Wednesday, October 1, 2008

Colin Asks "Precisely what is a traditional folksong...?

Precisely what is a traditional folksong?
Discuss in not more than 2000 words (single-sided A4, double spaced, with appropriate references.)
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There are two key words to be considered: 'traditional' and 'folk'. They are not necessarily the same thing.

Considering 'folksong', there is a wide spectrum of perception.

The exhaustive definition adopted by the Folk Music Council in 1954 includes the following phrases:
'musical tradition'
'oral transmission'
'rudimentary beginnings'
Anonymous authorship is another consideration, although not part of FMC's definition. Such anonymity is assumed in many quarters. In these days of widespread literacy and sophisticated recording and communication technology, I question the validity of 'oral transmission'. It could be said that this notion went out of the window when Cecil Sharp (GBHHN) started writing things down over half a century earlier. To his dubious credit, he did decline to document a plethora of music-hall type songs that were in circulation at the time.

At an alternative extreme (and perhaps more realistic these days,) I read in a national newspaper a response to the question 'what is folk music?' 'Well it's what you hear in folk clubs.' Now, of course, this couldn't be more different. In today’s folk clubs, in addition to what may be intuitively received as a traditional folksong, you are likely to hear contemporary pop, the personal contributions of a singer/songwriter, songs that originated in the Edwardian music hall, jazz, a Child ballad, and to join in a Wesley hymn, all within the space of one evening. Such is the diversity of taste in folk club participants.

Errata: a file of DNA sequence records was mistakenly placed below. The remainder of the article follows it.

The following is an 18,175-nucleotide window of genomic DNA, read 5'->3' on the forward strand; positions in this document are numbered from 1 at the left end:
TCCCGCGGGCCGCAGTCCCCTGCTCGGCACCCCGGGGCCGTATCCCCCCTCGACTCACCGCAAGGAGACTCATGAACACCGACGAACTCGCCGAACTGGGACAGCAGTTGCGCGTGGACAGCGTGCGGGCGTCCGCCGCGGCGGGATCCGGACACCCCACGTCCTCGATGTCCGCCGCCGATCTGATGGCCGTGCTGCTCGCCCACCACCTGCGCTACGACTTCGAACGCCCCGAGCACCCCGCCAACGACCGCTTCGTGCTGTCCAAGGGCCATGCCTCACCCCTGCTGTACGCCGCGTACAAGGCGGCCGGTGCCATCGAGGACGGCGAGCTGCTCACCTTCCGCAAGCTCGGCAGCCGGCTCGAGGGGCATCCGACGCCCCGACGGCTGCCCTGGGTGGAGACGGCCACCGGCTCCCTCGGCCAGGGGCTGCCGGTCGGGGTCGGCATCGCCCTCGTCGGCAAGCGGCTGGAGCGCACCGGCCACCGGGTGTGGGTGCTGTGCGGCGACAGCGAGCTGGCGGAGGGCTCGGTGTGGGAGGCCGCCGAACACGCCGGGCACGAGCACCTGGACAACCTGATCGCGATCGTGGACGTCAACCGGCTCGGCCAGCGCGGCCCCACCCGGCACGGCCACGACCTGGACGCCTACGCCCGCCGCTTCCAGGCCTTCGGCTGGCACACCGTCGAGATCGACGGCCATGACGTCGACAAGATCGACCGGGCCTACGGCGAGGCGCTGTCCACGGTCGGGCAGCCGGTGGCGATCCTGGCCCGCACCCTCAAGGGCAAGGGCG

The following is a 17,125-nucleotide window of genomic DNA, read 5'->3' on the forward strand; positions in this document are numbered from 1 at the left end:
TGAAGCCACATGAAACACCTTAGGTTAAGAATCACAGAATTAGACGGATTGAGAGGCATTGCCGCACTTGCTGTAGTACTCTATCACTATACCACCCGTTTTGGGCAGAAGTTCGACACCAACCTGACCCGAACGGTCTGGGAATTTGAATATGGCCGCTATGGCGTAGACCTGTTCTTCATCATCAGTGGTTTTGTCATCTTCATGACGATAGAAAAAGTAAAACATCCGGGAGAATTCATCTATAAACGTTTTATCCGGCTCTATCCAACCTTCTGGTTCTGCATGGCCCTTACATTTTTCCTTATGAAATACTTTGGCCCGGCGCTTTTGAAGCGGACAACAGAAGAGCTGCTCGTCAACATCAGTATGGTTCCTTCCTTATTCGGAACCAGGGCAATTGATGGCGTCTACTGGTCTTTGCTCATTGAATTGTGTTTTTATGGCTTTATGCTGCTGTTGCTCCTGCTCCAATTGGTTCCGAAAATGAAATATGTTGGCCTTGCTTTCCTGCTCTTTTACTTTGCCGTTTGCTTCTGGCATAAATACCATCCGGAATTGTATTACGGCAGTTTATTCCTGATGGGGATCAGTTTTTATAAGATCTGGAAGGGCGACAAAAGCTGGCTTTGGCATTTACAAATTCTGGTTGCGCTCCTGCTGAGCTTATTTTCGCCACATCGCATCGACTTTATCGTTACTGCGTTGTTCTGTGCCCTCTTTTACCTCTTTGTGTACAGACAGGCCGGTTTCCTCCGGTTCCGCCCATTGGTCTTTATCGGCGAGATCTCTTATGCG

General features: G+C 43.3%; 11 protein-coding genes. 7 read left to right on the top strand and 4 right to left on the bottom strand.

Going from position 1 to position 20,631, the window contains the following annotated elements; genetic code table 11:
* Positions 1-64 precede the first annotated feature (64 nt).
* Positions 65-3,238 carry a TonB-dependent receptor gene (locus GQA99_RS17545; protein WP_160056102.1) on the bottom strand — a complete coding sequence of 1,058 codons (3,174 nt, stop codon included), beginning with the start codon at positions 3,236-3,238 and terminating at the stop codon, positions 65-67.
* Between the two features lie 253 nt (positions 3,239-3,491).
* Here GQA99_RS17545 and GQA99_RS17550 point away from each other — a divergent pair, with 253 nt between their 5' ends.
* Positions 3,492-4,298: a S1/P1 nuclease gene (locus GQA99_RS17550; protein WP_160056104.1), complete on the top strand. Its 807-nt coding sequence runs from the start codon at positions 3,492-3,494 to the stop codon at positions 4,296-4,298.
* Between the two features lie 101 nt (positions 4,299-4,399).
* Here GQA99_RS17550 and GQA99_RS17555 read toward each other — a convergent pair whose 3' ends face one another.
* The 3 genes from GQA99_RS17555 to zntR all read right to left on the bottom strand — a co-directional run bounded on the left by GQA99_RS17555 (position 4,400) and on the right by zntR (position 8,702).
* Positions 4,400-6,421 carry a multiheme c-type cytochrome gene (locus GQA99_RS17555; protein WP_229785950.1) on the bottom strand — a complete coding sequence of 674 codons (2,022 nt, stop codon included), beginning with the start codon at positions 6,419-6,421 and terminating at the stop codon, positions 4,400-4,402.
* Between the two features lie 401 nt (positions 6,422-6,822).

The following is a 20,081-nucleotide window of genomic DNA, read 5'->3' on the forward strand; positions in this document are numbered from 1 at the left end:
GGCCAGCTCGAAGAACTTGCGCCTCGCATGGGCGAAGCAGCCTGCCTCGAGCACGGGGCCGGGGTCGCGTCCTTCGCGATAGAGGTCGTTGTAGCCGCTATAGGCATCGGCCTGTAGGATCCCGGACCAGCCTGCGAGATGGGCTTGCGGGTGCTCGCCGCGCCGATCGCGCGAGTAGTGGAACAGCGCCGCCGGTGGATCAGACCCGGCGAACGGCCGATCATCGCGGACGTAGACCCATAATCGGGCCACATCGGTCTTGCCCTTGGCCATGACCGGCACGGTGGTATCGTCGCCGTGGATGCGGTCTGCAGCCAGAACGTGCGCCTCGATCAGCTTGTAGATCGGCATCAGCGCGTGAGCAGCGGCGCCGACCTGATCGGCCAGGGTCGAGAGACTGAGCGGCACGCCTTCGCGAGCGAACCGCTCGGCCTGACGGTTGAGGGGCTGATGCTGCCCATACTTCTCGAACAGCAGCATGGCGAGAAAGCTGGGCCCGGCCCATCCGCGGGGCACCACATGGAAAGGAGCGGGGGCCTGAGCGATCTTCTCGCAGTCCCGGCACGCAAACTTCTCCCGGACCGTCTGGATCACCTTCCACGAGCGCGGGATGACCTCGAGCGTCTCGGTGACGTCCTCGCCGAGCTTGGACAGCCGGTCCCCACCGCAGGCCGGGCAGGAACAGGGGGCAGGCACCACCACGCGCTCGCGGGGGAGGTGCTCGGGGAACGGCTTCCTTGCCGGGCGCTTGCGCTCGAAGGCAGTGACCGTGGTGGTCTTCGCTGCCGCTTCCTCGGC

Then we have the throw-away remark commonly attributed to Louis Armstrong (GBHHN too): 'All music's folk. After all, I ain't heard no horse singing it!'

Considering 'traditional', where do we go? It is traditional for folk to join in Land of Hope and Glory at the last night of the proms. This is an orchestrated piece written by Thomas Arne (marginal blessings on his holy name). Does that make it a folksong? Maybe it is the occasion and the performance that are traditional, not the song. What, also, of the bygone age when people rushed out of the cinema in anticipation of a rendition of God Save the Queen? (Well, '... King', if you're as old as Beresford!)

Is Berry sufficiently aged to be traditional?
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Well, there you are, that's an introduction for this project.
Before Ken criticises, I point out that using the contraction 'folksong' instead of 'folk song' reduces your word count.
Bear in mind that you are only qualified to contribute if you've digested, cover-to-cover, A. L. Lloyd's almost-unreadable tome Folk Song in England (Panther, London, 1969.) A high-fibre diet, supplemented by milk of magnesia and liberal doses of senna, is almost obligatory. In my case some would advocate colonic irrigation!

Colin.

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